When VGo Communications came to the Verizon Innovation Center in Waltham, Mass., the small company was looking to make big changes to its telepresence robot. VGo and Verizon engineers worked closely to take the previously Wi-Fi-only robot and make it ready for use on Verizon’s 4G LTE network. This project ultimately resulted in the development of a robust solution for stronger patient/provider communications and the forging of one of Verizon’s first innovation partnerships.
“Originally a Wi-Fi only device, the VGo was very limited as to where it could be used,” explained Craig Jackowski, manager of the Verizon Innovation Program. “By embedding 4G LTE into the robot, it can now be used [wherever 4G LTE connectivity is available].”
This update is good news for healthcare providers, who are using the robot to change the face of patient care. At Boston Children’s Hospital, for example, a fleet of five test VGos were sent home with patients to help cut down on post-operation time spent in a hospital bed. One robot was sent home with 2-year-old Aidan Tally, which served as a great relief to his parents, who were consequently able to save money and time by no longer having to endure a long commute back and forth to the hospital.
Now, VGo robots are being used on a global scale to connect doctors with remote patients. If a doctor needs an expert second opinion from the other side of the globe, they can easily access assistance with the simple tap of a button on the VGo App from their tablet or computer. VGo can also be used to connect patients with another crucial aspect of their recovery: their family. According to the VGo site, studies have shown that family involvement in patient care leads to better and faster healing.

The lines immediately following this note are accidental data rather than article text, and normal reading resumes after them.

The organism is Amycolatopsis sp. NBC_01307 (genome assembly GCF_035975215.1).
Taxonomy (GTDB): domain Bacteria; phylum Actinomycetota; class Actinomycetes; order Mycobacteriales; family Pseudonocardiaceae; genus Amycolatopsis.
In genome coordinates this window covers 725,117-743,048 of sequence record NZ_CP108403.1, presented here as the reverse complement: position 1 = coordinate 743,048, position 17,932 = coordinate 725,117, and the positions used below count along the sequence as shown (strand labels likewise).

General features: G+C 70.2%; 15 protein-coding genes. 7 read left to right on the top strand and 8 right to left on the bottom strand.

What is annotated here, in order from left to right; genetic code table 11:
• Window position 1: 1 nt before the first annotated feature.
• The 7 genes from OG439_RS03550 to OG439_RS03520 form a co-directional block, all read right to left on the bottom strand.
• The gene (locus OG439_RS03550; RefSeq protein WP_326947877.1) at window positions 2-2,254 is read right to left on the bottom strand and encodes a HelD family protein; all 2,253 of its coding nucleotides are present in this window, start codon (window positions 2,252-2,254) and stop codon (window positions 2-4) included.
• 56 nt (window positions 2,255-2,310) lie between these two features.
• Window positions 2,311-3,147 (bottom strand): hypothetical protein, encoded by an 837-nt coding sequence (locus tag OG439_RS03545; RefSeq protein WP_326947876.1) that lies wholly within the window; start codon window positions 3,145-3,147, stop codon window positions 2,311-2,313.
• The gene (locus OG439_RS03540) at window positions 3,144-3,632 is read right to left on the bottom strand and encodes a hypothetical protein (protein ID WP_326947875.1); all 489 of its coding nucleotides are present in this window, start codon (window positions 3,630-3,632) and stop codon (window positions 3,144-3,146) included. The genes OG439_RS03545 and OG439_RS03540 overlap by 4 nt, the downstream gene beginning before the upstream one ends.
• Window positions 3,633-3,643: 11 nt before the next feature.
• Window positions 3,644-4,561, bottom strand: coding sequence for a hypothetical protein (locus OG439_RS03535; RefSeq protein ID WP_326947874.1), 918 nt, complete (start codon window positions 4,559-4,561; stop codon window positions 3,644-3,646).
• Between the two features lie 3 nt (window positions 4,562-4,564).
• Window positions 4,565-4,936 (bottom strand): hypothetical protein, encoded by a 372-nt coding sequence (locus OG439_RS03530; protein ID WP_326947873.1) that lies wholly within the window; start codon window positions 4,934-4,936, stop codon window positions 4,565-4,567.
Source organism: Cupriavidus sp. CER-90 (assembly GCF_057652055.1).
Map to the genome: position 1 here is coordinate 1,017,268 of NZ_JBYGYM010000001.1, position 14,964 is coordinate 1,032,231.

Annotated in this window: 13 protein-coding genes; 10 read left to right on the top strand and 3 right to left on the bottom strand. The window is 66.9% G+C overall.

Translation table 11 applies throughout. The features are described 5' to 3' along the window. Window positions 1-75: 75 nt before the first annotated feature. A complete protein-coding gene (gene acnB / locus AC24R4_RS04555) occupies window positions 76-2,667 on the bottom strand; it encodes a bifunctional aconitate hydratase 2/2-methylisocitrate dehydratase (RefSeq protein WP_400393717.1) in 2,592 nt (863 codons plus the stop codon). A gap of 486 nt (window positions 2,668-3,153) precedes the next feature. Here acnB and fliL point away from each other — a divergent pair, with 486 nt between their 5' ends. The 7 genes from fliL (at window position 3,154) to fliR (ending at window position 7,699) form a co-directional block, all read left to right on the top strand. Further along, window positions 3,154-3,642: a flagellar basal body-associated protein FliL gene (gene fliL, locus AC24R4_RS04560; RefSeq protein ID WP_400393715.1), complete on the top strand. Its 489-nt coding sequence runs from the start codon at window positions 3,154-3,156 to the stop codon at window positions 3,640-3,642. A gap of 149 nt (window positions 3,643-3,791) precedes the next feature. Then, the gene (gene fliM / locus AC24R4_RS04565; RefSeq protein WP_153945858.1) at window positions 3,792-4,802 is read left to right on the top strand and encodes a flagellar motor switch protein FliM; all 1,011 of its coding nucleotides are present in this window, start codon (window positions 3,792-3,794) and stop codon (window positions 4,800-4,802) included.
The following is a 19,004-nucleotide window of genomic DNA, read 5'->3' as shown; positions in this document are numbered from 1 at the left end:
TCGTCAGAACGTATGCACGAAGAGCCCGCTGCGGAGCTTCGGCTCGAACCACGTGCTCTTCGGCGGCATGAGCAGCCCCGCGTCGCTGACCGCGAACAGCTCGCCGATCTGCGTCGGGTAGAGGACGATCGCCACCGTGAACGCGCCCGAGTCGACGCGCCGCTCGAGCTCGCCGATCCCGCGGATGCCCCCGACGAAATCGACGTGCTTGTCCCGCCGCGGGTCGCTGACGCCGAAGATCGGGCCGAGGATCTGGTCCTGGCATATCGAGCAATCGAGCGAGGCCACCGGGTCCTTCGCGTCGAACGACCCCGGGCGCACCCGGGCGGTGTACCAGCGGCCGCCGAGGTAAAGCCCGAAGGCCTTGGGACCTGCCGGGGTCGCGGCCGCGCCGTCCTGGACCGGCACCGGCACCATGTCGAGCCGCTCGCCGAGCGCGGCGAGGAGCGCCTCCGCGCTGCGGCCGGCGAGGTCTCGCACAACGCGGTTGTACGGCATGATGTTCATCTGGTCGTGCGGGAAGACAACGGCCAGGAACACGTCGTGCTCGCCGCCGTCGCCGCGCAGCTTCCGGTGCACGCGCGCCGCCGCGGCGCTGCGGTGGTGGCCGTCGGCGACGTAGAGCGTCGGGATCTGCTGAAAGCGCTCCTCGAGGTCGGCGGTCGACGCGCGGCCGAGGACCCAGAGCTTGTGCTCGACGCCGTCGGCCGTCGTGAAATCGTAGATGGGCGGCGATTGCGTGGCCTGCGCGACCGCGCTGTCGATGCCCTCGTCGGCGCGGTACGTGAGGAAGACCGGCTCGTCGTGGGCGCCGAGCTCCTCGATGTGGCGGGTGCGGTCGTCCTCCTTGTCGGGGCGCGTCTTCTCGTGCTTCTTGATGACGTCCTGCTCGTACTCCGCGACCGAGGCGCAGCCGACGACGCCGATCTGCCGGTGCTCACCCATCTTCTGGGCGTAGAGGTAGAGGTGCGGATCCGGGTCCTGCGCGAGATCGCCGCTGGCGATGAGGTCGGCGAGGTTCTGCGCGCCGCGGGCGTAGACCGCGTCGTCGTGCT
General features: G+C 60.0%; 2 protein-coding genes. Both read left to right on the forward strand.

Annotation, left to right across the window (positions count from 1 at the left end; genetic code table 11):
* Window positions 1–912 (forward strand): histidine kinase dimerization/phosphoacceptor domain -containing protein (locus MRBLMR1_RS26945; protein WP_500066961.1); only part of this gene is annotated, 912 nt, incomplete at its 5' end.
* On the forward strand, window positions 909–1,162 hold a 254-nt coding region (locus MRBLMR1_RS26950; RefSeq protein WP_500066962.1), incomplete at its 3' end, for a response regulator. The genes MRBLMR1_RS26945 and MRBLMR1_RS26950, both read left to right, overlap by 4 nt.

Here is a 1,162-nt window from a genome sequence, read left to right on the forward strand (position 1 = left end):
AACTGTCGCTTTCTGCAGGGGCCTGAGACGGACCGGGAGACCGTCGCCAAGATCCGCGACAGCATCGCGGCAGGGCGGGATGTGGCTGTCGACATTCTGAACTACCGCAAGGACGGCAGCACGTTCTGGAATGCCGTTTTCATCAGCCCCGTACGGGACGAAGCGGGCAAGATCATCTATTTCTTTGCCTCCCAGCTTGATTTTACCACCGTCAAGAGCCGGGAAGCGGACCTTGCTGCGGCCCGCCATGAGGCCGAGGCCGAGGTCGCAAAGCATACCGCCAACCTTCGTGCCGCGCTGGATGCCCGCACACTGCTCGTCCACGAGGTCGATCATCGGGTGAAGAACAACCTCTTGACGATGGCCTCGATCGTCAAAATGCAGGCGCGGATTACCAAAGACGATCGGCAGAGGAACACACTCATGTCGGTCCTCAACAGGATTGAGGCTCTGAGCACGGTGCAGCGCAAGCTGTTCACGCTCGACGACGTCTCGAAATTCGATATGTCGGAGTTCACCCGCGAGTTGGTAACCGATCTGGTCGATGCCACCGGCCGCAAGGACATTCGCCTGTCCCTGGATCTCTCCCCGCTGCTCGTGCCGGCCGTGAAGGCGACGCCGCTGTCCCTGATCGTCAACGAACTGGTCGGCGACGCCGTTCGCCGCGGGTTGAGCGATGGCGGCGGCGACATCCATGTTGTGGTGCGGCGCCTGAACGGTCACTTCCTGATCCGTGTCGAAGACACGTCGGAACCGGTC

Weisman Children’s Hospital in Marlton, New Jersey, is another great example of VGo’s impact in the healthcare setting. VGo helped connect patient 17-month-old Juan Diaz and his parents with eager relatives in his native Puerto Rico. Additionally, the hospital is using VGo to connect patients who need translators with helpers off-site, who say the video feature helps them communicate better by reading body language.
Healthcare and education intersect with VGo, as the telepresence robot helps students who cannot physically attend school stay engaged. For kindergartner Anthony Longo, who was diagnosed with acute lymphoblastic leukemia in January, the VGo robot keeps him motivated and engaged with fellow students. With the help of VGo and visits from his teacher, Anthony was able to catch up to his classmates by the year’s end and has maintained friendships with the other students.
These are just a few examples of how the dynamic, four-foot-tall telepresence robot is zooming its way to the top of the healthcare industry. For Dr. Hiep T. Nguyen, Director of Boston Children’s Hospital Robotic Surgery Research and Training Center, the benefits of the VGo robot are simple. “This technology allows us to be very cautious, efficient and innovative at the same time.”